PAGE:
The voice of the business, customer and IT services industry, the ABSL Association, celebrates its 10th birthday. Over the past ten years of its operations, which, in addition to sharing know-how, educating and advocating the needs of centres, also includes cooperation with new investors and promoting the Czech Republic as an ideal destination for establishing and operating a business service centre, the industry has grown threefold and become a stable pillar of the Czech economy. The next decade will be marked by continued digitisation, expansion of the range of services provided, market consolidation, focus on sustainability and the introduction of new forms of work. By 2030, the industry will employ 250,000 people.
“While we no longer expect the dynamic expansion of recent years, when we grew at double-digit rates every year, the industry will continue to expand, both in terms of the scope of services provided and the number of employees. However, in terms of economic contribution, the growth will be much more dynamic than before, mainly due to the focus on higher value-added work,”
says the director of ABSL Jonathan Appleton, adding that simple transactional work, such as invoice recording or logistics coordination, is no longer heading to the Czech Republic, but highly skilled professional work that includes research and development, data analysis, digitisation of business processes, and innovation.
“Over the past year, 20 new centres have started operations in the Czech Republic, which is a similar number to, for example, a market several times larger such as Poland. It is therefore clear that despite the rising costs local centres must face today, our country still offers attractive potential for the international business, IT and customer service industry,”
says Jonathan Appleton. According to the predictions, the industry is on track to grow by another 90 000 jobs by 2030.
Skills – a key driver of growth
However, the main driver of growth is no longer cheap labour, but the skills of local people, the country’s ability to attract talent from around the world and the adoption of technology. In addition to Robotic Process Automation (RPA), Optical Character Recognition (OCR, 62%) is increasingly being adopted in the sector. Almost a third of centres have taken chatbots into the live phase, a quarter is using artificial intelligence, a fifth machine learning, the same proportion are using automatic natural language processing technology and 17% are using video or image recognition.
“Artificial intelligence is probably the biggest boom at the moment. Our data show that centres that have deployed AI are growing at twice the rate of the industry average. This is because AI can improve productivity and efficiency,”
comments Jonathan Appleton, adding that AI is creating a range of new jobs in areas such as AI software development, data analytics and AI project management. The pandemic has been a strong catalyst for the adoption of these technologies, accelerating their adoption in 63% of centres, and 82% of centres want to move forward with digital transformation this year.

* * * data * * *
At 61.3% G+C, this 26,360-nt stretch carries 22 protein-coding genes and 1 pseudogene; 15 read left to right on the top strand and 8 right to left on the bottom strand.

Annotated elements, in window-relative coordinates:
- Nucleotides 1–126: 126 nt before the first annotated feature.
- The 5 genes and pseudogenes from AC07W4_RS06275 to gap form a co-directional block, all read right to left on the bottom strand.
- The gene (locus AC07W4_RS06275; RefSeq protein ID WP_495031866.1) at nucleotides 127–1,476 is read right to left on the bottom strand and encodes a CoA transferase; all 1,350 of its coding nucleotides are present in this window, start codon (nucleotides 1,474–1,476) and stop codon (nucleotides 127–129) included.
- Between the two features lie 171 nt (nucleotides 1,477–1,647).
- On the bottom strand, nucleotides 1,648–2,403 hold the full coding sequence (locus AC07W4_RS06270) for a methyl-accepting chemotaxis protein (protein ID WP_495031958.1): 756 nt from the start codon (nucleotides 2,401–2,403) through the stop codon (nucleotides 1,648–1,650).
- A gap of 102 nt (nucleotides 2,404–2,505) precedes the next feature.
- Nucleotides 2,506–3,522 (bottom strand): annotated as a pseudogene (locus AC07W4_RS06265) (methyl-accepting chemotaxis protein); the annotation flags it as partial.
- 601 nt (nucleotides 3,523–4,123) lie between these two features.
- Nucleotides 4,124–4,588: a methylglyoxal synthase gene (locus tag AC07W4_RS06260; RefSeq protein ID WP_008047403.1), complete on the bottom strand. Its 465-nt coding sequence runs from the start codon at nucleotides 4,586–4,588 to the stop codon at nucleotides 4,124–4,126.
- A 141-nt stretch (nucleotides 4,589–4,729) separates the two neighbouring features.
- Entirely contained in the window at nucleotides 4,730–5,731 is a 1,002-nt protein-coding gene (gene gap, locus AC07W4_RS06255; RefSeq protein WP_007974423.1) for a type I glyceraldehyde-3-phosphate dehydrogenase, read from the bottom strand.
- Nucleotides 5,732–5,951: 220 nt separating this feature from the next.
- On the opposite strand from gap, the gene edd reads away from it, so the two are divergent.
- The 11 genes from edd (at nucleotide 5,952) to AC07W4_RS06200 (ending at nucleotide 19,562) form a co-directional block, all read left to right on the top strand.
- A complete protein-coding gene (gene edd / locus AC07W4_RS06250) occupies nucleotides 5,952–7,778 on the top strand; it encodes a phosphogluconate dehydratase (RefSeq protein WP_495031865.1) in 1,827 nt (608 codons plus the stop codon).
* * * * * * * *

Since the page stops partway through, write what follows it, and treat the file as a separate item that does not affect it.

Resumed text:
Hundreds of services and processes
Going forward, we can expect to see an even broader rollout of technologies that enable far more business services to be delivered centrally. Whereas twenty years ago, when the industry started to establish itself in the country, centres focused mainly on basic financial services and processes, today centres provide services in dozens of areas and handle hundreds of operations – from managing employee training or preparing job offers and contracts in HR, through route and delivery planning in logistics, to predictive analytics, legal services or security audits. New directions may include, for example, the area of ESG – both in terms of audits and the introduction of new processes and reporting. Two-thirds of the centres plan to expand their scope of services in the next two years.
New ways of work
The next period will also see further growth in new forms of work, according to ABSL’s forecast. The industry is already synonymous with flexible working, where people can work anytime and anywhere. However, there is expected to be a greater expansion of job-sharing, an increase in alternative hours and an interest in working with freelancers and project collaboration. So far, 14% of all workers in the industry use part-time or freelance work, and their share is expected to double by 2030.
“Other trends for the next decade will include market consolidation as smaller centres begin to merge with larger ones, a stronger focus on sustainability and ESG compliance, and an emphasis on training to maintain high skills and thus market relevance and potential for further industry development and growth,”
concludes Jonathan Appleton.